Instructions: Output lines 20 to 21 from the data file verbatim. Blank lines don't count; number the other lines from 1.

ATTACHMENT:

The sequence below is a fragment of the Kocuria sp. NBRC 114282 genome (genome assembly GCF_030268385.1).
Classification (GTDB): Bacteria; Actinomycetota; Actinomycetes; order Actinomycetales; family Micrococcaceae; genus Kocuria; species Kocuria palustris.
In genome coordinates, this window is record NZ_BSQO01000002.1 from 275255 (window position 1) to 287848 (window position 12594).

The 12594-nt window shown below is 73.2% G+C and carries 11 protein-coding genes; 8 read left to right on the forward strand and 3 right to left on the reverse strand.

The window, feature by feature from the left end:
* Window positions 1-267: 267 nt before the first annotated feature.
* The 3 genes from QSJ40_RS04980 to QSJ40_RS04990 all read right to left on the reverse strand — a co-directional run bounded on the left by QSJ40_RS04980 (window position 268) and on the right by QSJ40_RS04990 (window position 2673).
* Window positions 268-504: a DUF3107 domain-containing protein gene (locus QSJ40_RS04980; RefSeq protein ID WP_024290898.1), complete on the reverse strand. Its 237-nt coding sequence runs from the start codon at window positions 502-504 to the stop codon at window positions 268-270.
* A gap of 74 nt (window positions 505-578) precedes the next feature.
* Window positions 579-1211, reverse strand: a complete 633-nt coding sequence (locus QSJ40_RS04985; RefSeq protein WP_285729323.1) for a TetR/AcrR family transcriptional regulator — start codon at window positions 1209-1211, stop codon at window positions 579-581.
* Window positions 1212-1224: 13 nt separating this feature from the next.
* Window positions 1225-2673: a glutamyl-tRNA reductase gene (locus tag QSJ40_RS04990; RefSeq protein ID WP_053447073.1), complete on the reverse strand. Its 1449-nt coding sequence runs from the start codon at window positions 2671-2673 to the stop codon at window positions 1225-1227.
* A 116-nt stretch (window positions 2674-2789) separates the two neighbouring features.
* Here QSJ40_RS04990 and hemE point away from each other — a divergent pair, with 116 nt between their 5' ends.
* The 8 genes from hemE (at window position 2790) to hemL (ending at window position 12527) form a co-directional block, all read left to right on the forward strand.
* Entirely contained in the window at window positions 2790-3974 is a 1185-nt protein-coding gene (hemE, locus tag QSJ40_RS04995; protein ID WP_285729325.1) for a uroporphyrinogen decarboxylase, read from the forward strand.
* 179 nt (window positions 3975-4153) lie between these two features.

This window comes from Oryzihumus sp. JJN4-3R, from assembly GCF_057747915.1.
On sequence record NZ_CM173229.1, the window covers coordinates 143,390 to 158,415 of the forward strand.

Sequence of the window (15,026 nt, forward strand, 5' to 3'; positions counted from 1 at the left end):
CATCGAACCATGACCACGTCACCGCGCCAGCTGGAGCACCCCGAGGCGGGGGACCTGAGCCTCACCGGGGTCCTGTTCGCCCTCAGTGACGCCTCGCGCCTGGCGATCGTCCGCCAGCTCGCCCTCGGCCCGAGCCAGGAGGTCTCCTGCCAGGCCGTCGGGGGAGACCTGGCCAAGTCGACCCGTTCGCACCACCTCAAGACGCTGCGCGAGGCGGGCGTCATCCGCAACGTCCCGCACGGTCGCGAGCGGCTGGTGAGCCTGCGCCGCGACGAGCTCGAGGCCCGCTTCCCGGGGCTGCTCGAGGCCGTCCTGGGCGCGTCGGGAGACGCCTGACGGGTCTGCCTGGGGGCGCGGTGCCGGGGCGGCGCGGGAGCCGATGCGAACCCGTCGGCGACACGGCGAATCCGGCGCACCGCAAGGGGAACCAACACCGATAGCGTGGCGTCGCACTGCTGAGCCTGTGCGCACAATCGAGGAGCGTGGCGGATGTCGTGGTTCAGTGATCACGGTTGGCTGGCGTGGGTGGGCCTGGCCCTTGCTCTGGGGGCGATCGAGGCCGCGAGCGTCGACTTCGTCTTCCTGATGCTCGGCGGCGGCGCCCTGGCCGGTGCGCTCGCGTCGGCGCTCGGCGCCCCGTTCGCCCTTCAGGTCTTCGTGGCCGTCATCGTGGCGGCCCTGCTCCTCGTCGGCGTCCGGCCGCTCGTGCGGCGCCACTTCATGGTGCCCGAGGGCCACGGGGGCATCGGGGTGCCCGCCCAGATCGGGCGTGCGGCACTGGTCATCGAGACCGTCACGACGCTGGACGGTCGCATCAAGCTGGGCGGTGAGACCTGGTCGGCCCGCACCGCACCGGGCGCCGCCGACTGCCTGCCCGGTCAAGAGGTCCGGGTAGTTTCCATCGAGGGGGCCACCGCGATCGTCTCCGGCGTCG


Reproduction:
Sequence of the window (15,026 nt, forward strand, 5' to 3'; positions counted from 1 at the left end):
CATCGAACCATGACCACGTCACCGCGCCAGCTGGAGCACCCCGAGGCGGGGGACCTGAGCCTCACCGGGGTCCTGTTCGCCCTCAGTGACGCCTCGCGCCTGGCGATCGTCCGCCAGCTCGCCCTCGGCCCGAGCCAGGAGGTCTCCTGCCAGGCCGTCGGGGGAGACCTGGCCAAGTCGACCCGTTCGCACCACCTCAAGACGCTGCGCGAGGCGGGCGTCATCCGCAACGTCCCGCACGGTCGCGAGCGGCTGGTGAGCCTGCGCCGCGACGAGCTCGAGGCCCGCTTCCCGGGGCTGCTCGAGGCCGTCCTGGGCGCGTCGGGAGACGCCTGACGGGTCTGCCTGGGGGCGCGGTGCCGGGGCGGCGCGGGAGCCGATGCGAACCCGTCGGCGACACGGCGAATCCGGCGCACCGCAAGGGGAACCAACACCGATAGCGTGGCGTCGCACTGCTGAGCCTGTGCGCACAATCGAGGAGCGTGGCGGATGTCGTGGTTCAGTGATCACGGTTGGCTGGCGTGGGTGGGCCTGGCCCTTGCTCTGGGGGCGATCGAGGCCGCGAGCGTCGACTTCGTCTTCCTGATGCTCGGCGGCGGCGCCCTGGCCGGTGCGCTCGCGTCGGCGCTCGGCGCCCCGTTCGCCCTTCAGGTCTTCGTGGCCGTCATCGTGGCGGCCCTGCTCCTCGTCGGCGTCCGGCCGCTCGTGCGGCGCCACTTCATGGTGCCCGAGGGCCACGGGGGCATCGGGGTGCCCGCCCAGATCGGGCGTGCGGCACTGGTCATCGAGACCGTCACGACGCTGGACGGTCGCATCAAGCTGGGCGGTGAGACCTGGTCGGCCCGCACCGCACCGGGCGCCGCCGACTGCCTGCCCGGTCAAGAGGTCCGGGTAGTTTCCATCGAGGGGGCCACCGCGATCGTCTCCGGCGTCG